Iraq’s Muslims celebrate Christmas in solidarity with Christians


إقرأ باللغة العربية

نبض العراق

A giant Christmas tree stands outside the Sama mall in Baghdad, Iraq, Dec. 20, 2016. (photo by Ammar Alsawad)

Iraq’s Muslims celebrate Christmas in solidarity with Christians

BAGHDAD — With every year, Christmas in Baghdad is marked with more festivities than the year before. Is this merely a celebration of joy or a deep expression of solidarity with the threatened Christian minority?

Summary : In a sign of solidarity, Iraqi Muslims celebrate Christmas in a bigger fashion than last year, while the migration of Iraqi Christians is still on the rise.

TranslatorSahar Ghoussoub

Commercial streets such Karada, al-Mansour, Palestine and Zaytouna are adorned with Christmas trees and Santa Claus. Zawraa park in the center of the capital is hosting a giant Christmas tree, offered by one of the businessmen, while commercial malls and stores are displaying trees that are bigger than usual.

Sama mall, a large shopping complex in the Karada area, set up a 7-meter-high (23 feet) tree, while displaying toys and New Year’s decorations for sale.

In this context, Sama mall staff officer Ammar Hussein said the sales are high despite the declining purchasing power given the financial crises and the austerity plan by the Iraqi government.

“Muslims are buying Christmas trees among other related goods. The shops are frequented by both the poor and the rich,” Hussein told Al-Monitor, stressing that “Muslims love to share this holiday season with their compatriots” and the “injustices done to the Christians are not caused by Muslims but by those who hate Iraq.”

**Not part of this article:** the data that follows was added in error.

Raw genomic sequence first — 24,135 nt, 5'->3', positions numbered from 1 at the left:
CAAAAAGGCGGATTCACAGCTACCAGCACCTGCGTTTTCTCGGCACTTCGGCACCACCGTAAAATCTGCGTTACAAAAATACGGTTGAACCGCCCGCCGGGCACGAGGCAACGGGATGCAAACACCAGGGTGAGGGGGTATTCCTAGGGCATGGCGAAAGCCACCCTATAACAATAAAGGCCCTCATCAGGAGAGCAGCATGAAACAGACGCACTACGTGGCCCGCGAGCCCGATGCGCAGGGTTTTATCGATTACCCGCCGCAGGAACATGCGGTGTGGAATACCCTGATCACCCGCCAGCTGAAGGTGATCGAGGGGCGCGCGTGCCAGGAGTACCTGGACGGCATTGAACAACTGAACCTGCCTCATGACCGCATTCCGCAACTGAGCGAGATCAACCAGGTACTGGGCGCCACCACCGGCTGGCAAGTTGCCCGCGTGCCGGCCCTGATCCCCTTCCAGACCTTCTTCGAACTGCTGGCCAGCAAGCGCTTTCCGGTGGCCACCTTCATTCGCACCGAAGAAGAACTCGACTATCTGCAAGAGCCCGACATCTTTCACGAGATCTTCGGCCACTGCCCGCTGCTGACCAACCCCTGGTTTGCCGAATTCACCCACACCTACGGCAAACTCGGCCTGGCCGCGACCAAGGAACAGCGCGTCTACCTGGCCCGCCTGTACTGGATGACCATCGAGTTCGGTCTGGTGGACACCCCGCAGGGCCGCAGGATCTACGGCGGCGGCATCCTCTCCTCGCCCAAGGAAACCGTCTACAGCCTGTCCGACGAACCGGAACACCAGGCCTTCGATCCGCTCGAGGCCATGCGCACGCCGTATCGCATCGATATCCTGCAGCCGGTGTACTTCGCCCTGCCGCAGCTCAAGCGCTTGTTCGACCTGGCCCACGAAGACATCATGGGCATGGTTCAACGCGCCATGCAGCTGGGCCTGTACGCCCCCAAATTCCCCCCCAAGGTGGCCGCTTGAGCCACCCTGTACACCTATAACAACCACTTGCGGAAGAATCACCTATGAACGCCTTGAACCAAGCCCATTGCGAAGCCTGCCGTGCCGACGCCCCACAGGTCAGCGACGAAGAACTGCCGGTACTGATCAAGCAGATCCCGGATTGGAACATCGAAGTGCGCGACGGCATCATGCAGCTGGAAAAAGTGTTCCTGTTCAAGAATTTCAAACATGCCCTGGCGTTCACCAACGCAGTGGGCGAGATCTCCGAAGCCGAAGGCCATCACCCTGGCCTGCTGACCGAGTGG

Mohammed and his veiled wife, Umm Youssef, were among the buyers in the mall. They purchased a small Christmas tree and some gifts and took pictures with their children in front of the giant tree.

“This is the most joyful time of the year,” Mohammed told Al-Monitor. “We do not need proof of coexistence. We are one people. We like to celebrate Christmas like the rest of the Islamic holidays,” Umm Youssef said.

In previous years, Christians used to fast with Muslims during the month of Ramadan. They also suspended public celebrations in 2012, when the Christmas holiday coincided with Arbaeen (Arbaeen means “40” in Arabic; it takes place on the 40th day after the anniversary of the death of Prophet Muhammad’s grandson Hussein bin Ali in 680), which is the saddest event for Shiite Muslims.

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Categories: Arab World, Iraq

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